Prospects for international carbon markets

4 March 2016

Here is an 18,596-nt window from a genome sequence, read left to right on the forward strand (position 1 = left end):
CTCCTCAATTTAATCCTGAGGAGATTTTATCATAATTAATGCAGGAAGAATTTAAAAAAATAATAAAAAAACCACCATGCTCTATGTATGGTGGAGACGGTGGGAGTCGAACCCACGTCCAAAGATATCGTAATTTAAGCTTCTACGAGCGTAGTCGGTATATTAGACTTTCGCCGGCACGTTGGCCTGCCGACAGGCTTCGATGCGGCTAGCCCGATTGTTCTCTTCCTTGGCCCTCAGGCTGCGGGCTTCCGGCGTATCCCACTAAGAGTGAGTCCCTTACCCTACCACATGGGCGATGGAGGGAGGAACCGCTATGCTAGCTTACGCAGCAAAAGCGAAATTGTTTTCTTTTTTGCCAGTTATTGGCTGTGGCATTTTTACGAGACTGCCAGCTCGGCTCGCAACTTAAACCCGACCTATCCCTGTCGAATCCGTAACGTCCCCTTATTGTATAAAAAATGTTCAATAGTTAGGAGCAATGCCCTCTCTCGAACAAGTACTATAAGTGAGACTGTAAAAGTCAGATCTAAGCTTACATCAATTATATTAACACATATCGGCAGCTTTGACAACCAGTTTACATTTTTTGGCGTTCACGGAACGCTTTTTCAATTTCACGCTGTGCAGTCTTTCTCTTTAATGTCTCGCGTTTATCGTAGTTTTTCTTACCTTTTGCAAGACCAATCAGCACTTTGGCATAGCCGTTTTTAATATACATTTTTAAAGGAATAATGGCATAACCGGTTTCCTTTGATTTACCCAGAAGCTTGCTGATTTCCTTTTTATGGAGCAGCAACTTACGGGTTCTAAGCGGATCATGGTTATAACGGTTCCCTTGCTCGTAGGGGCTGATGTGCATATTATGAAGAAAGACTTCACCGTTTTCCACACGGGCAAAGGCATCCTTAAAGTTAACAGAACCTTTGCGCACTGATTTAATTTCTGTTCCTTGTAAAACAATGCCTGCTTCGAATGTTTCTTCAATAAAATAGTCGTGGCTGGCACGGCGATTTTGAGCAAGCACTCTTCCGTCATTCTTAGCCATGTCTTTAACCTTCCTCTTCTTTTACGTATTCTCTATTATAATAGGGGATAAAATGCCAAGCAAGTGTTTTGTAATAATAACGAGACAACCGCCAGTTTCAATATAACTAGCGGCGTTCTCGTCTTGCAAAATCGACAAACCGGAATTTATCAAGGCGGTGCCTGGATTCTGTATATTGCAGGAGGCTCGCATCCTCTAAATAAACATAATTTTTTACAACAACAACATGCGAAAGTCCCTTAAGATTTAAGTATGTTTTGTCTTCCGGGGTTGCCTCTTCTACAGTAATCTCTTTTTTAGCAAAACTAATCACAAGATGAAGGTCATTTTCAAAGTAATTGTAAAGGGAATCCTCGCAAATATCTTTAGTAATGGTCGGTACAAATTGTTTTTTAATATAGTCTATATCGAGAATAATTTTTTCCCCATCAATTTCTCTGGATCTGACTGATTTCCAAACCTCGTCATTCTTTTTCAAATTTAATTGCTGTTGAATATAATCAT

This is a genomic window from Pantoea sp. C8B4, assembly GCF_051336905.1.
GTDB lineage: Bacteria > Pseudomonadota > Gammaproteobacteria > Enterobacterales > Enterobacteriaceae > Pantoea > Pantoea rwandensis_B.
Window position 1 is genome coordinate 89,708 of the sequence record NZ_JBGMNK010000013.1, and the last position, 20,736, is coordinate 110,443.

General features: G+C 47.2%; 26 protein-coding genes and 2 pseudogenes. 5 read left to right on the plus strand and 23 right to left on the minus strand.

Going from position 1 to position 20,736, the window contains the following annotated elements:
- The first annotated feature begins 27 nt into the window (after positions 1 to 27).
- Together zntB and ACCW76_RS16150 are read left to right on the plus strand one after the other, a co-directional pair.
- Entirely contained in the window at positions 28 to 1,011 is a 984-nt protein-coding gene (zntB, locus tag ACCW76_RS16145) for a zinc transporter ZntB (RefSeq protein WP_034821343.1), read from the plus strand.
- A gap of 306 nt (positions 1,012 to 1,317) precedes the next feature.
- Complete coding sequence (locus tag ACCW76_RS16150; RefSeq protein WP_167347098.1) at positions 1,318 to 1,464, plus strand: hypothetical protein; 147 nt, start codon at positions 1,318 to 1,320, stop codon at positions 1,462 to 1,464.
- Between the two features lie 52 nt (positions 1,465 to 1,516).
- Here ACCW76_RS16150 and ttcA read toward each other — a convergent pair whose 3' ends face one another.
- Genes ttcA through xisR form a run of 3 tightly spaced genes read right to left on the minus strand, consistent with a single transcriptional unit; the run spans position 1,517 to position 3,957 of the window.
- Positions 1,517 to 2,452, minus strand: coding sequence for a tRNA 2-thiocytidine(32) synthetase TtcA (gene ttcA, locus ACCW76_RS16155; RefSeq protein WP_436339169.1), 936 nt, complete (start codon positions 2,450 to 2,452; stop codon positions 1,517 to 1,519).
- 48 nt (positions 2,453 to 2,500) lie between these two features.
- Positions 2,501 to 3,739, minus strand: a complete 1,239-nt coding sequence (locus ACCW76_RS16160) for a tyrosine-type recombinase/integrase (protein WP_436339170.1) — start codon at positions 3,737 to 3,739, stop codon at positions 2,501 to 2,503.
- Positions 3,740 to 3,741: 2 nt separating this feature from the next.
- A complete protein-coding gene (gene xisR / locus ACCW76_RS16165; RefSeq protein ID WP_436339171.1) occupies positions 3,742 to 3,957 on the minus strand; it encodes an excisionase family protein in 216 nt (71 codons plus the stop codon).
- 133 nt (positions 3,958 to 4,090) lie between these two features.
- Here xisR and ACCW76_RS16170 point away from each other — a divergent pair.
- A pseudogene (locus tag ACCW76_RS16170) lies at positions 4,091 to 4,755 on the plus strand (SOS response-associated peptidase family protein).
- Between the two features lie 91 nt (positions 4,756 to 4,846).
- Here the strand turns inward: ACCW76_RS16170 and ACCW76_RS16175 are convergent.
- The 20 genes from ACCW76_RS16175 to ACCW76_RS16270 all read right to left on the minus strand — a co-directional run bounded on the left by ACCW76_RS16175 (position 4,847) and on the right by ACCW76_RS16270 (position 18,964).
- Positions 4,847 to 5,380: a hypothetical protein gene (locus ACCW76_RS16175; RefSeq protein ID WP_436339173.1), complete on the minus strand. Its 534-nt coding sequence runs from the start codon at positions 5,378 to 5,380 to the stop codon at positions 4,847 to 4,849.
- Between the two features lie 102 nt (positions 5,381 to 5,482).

At the United Nations climate conference in Paris in December 2015, governments committed themselves to keeping the average global temperature increase to no more than 2°C above pre-industrial levels whilst aiming to limit the increase to 1.5°C. The international climate agreement included another result: it gave a clear role for market-based mechanisms as a tool to reduce emissions and thus global warming. More and more countries, regions and businesses are using, or considering the use of, market-based mechanisms such as emission trading schemes to price carbon. There is much that stakeholders can learn from one another in this respect, and more that could be done to turn a growing patchwork of disconnected mechanisms into collective action. This Policy Dialogue sought to discuss current developments in carbon pricing mechanisms and prospects for linking systems together. Key issues covered included lessons learnt from existing emission trading schemes; the implications of the Paris Agreement on carbon pricing and markets; and the benefits, challenges and rules to be considered if and when markets are linked.